We ran a lot of whiteboarding and sketching sessions, with both designers and researchers present, to generate as many ideas as possible. We knew that one of the most requested features was the ability to quickly see what needed to be done on the program on a daily basis, so we seemed to settle early on a to-do list style home page that presented all of this immediately and clearly.

Our long list of rules, tips, and things to watch out for before we started sketching/wireframing.

We also had generated a list of design concerns specific to accessibility for people with MS that drove our process; an example of this being that people with MS who have muscular issues can sometimes struggle to touch where they meant to. Because of this, we wanted to focus on a consistent design style and large input areas wherever possible. So across our app, much of the major navigation is located in the bottom half of the screen, where it is easily accessible.

Our first whiteboarding session, coming up with both possible features and a general layout of the app. Just throwing everything at the board and seeing what sticks!

After establishing these driving principles, the next step was fleshing out the features of the app. My co-designer and I knew this app needed to grow with the user; a new member is going to be dependent on different parts of the app compared to someone who has been on it for a couple of months, and if we alienate someone along this process it might jeopardize their success. This insight lead to our Overlay system, which allows experienced users to Quick Complete a step from the Home page if they are experienced and doesn’t need help (think someone who has a pillbox and doesn’t need to check medications off individually). Opposite of that, new users can access specific tools in the Overlay by pressing on the progress bar itself, examples of which includes timers and guided meditations.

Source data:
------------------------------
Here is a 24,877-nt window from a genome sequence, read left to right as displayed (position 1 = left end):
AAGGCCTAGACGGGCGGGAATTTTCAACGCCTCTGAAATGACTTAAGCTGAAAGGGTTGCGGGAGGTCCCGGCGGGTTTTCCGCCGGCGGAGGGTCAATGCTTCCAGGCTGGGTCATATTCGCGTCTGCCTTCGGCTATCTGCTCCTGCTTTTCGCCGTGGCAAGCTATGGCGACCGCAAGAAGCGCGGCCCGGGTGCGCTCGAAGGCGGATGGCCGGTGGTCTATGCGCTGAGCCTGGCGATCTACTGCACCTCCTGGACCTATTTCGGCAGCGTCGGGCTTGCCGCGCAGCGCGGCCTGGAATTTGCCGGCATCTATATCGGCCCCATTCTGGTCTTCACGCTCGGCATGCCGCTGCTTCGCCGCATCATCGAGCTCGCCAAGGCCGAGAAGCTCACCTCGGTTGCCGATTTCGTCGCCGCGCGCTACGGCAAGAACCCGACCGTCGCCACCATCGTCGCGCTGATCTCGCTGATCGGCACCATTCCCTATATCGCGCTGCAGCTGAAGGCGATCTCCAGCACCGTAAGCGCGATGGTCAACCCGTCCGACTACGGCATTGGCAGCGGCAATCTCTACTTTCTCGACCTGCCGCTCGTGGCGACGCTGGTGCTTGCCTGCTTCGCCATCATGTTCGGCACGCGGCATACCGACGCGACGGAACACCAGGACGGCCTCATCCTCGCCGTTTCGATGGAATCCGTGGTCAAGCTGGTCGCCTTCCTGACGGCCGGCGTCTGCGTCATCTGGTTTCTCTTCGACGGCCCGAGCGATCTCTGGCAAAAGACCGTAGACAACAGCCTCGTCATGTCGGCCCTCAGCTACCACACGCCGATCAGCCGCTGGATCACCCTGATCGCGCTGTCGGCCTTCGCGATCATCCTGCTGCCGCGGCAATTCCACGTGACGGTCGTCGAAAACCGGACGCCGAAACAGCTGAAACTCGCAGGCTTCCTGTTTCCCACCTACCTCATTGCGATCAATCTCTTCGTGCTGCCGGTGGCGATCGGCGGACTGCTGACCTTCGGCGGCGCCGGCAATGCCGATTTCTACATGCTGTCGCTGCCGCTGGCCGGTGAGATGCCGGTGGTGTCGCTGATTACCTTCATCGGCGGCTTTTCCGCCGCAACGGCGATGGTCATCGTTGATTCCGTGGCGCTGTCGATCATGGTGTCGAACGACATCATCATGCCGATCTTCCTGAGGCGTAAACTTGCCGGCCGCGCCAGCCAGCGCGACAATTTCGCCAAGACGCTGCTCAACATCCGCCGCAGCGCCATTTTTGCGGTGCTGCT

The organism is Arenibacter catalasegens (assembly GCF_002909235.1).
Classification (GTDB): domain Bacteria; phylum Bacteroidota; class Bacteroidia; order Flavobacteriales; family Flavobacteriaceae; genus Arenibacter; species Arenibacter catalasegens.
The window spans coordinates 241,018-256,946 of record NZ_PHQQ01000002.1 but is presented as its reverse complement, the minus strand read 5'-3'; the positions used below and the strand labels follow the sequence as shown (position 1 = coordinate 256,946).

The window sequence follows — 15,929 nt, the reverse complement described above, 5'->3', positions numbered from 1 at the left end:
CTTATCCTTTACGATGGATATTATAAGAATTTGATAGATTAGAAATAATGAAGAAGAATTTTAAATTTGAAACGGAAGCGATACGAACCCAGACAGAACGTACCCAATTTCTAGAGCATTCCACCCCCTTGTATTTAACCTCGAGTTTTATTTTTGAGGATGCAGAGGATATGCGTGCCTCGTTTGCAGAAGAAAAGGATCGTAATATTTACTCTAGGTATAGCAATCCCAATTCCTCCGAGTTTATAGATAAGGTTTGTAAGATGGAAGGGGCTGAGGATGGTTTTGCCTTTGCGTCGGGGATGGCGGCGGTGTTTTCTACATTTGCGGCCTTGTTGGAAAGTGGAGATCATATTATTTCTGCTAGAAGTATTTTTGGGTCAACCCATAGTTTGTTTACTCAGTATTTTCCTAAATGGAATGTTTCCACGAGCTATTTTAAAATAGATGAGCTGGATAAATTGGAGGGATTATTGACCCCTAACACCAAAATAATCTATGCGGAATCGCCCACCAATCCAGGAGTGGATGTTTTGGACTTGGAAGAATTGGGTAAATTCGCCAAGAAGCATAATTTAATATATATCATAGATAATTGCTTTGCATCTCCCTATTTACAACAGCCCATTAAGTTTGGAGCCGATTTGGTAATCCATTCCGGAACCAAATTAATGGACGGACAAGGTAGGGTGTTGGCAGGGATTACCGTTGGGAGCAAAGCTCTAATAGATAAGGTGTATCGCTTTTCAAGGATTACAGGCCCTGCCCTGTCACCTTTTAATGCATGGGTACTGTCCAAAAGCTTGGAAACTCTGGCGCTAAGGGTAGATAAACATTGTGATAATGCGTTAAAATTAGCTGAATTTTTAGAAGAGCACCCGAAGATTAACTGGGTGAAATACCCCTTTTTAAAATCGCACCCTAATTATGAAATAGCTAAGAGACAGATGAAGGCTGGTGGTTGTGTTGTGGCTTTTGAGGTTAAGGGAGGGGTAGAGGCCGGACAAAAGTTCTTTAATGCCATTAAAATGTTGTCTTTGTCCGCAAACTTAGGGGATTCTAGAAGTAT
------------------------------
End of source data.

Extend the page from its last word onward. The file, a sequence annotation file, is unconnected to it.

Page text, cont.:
The result of our initial design sprint on the right, and our first major update on the left.

One example of the benefits of the Overlay system can be seen with the Food section, which was one of the most requested features. Like MyFitnessPal, users will be able to scan the barcodes of foods, but instead of seeing calories they’ll see important parts of the OMS diet like saturated fat and Omega-3.

Our color scheme came together quickly, but it changed the way we thought about the app and how users would treat it.

As we pushed from low-fidelity to mid-fidelity mockups, we had to be careful about our use of color since many people with MS can develop color-blindness. We had to make sure none of our designs communicated anything with color that couldn’t be understood in grayscale. This eventually led us to our multicolor palette, where each step was assigned a specific color giving a unique feel to that part of the application. We would only then communicate actions by specific text and iconography on top of changing the brightness of the color (ex. Confirm being darker than Back).

An example of a presentation our researchers would give us after a round of testing, making it incredibly easy to know what to focus on in design improvements the next couple of weeks.

Something we learned early on in testing was that we had framed our sources of motivation incorrectly. We falsely believed that the motivation came from the act of inputting your data into the app, when in actuality, this was more of a signal that the user was already motivated (which is backed up by studies about other self-tracking apps such as this). And unlike other self-tracking apps, our users were already self-motivated to reduce their symptoms, and needed more of a management system than a life coach.

How we changed our Food section as we received feedback from testing that users didn't understand what it all meant.

This gave us an opportunity to simplify parts of the app. For example, we originally asked the user to track how much saturated fat they were intaking, because that is a major diet restriction people following the OMS plan must pay attention to. However, we found through testing that this just added an extra layer of complexity that didn’t exist before and confused the users. In the Winter quarter, the Food section was updated to be a more holistic educational tool, where users could search or scan the barcodes of food they may be eating to see if it fits the OMS diet, rather than keeping an extensive food log.

Keeping a tally of how many days they completed all goals will remove the anxiety about failing on any given day, but the new streak of entering any data on a given day still encourages them to do their best.